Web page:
UNITED NATIONS – The UN’s human rights chief Michelle Bachelet says Haiti now stands at the crossroads between peacekeeping and development as the UN’s peacekeeping presence winds down.
Bachelet in an address to the security council on Wednesday urged all concerned parties to continue building on progress made, or “risk losing it” altogether.
While encouraged by civil society’s engagement in promoting and protecting human rights, along with the victims of human rights violations, Bachelet acknowledged that “it has not been able to fully assume monitoring and advocacy role.”
According to the UN, Bachelet noted that some civil society organisations continue to be targeted by acts of intimidation, saying that it “must stop”.
She also urged everyone with a stake in the French-speaking Caribbean nation’s future to “work together to strengthen the human rights protection system”.
Calling Haiti’s return to constitutional order, following presidential, legislative and local elections in 2017, “a significant achievement”, Bachelet said that while standing “at the crossroads” between peacekeeping and development, “we must recognise the progress accomplished” and “also continue building on it, or risk losing it”.
The UN high commissioner urged the UN Security Council to provide Haitians with “the necessary support to strengthen institutions, fight against impunity and promote and protect human rights as a foundation to stability and development”.
She said that February’s protests — “the longest and most violent” in years, had “almost entirely paralysed the country”, despite significant improvements in the professionalism of the UN-supported National Police, incidents of serious human rights violations, including cases of summary executions, continue to be reported, with limited accountability.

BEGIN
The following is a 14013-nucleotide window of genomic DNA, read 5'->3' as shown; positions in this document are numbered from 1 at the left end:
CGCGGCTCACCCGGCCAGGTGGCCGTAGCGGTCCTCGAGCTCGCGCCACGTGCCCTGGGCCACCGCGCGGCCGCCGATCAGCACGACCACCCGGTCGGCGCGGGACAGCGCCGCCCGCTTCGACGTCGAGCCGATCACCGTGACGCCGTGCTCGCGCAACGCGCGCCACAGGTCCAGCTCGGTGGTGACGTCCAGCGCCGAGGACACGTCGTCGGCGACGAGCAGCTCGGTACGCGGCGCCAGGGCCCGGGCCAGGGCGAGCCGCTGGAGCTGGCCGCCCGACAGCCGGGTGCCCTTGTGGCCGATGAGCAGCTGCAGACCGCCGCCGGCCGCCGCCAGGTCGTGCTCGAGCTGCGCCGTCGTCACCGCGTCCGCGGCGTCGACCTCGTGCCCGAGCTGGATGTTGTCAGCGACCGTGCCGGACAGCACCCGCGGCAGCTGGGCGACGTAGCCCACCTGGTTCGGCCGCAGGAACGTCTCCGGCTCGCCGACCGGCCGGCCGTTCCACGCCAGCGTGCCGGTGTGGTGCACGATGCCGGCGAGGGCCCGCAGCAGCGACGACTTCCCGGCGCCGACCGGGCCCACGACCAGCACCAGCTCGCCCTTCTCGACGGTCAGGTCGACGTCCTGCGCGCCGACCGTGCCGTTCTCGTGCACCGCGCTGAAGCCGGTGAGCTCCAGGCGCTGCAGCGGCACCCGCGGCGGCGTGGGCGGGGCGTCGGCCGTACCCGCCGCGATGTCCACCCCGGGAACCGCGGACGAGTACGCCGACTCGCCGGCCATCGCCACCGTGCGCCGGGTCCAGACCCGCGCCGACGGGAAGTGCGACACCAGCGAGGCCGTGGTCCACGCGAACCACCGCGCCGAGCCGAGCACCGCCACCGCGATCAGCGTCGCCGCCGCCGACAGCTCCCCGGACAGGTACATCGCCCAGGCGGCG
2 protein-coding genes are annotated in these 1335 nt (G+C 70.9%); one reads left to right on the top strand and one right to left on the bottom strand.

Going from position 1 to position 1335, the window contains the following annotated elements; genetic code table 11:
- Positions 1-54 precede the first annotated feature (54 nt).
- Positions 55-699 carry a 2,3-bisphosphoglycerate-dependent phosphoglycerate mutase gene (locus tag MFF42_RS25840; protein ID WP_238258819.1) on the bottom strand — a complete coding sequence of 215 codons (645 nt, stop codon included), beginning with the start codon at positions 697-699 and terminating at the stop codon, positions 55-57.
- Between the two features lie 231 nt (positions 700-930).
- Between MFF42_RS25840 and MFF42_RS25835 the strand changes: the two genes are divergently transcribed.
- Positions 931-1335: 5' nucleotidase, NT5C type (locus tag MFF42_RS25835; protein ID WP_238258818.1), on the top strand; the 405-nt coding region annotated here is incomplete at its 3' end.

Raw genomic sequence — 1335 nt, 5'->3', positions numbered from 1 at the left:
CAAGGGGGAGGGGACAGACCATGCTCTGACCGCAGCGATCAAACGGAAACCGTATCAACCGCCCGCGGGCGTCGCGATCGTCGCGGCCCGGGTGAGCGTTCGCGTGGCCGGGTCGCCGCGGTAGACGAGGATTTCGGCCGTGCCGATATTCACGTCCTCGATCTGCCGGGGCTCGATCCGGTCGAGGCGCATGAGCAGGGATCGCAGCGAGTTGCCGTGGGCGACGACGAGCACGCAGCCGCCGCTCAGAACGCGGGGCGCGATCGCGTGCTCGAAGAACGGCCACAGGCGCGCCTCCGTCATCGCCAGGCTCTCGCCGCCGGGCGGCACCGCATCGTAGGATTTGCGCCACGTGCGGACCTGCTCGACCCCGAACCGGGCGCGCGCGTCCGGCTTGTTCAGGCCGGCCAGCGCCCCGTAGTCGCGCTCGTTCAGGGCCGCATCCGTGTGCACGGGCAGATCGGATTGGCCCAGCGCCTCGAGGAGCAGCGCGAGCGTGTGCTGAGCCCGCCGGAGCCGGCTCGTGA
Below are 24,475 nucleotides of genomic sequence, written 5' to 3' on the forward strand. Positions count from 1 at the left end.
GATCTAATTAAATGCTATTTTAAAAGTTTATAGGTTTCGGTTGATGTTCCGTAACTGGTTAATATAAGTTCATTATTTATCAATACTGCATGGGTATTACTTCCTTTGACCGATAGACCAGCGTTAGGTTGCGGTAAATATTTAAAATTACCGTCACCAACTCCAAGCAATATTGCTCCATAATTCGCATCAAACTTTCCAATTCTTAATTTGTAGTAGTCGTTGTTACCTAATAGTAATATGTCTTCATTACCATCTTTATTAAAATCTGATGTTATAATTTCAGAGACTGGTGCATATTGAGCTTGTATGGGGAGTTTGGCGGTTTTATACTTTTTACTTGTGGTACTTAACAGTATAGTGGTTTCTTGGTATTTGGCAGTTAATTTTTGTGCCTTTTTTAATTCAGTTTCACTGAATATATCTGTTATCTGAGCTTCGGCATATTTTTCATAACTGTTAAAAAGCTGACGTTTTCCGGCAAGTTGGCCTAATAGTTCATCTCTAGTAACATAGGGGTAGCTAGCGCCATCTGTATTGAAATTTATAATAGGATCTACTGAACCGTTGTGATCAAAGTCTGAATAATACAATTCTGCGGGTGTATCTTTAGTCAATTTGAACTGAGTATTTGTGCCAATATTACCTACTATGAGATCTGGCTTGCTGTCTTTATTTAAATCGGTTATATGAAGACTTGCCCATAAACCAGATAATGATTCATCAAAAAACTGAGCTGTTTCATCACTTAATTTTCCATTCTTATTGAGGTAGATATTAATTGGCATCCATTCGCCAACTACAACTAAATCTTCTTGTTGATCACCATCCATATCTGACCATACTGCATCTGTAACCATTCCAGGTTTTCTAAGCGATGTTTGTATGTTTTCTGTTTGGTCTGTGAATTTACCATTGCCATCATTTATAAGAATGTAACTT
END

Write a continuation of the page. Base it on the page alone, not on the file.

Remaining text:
“Perpetrators are consequently emboldened and silenced victims may develop grievances,” Bachelet said.
She said the weakness of the judicial system also has a negative impact on the prisons system, stating that, with over 75 per cent of inmates estimated to be in a pre-trial detention — on average for 1,100 days — “well over the limit set by national law”.
The UN human rights chief also informed the Security Council that, after the current Mission for Justice Support concludes, her office intends to pursue its work in the country.
“We want to remain engaged and to support Haiti’s commitment to achieving democratic and economic development so that the rights of all people in Haiti are upheld,” stressed the high commissioner.
As the second leg of the March-April “joint presidencies” of France and Germany continues, Security Council President and Germany’s Ambassador Christoph Heusgen, invited the UN peacekeeping chief to take the floor, the UN said.
Jean Pierre Lacroix pointed out that no violent demonstrations have occurred since “the 10 days of unrest” from February 7-15, when 41 people were killed, another 100 injured, and human rights largely abused. Continue reading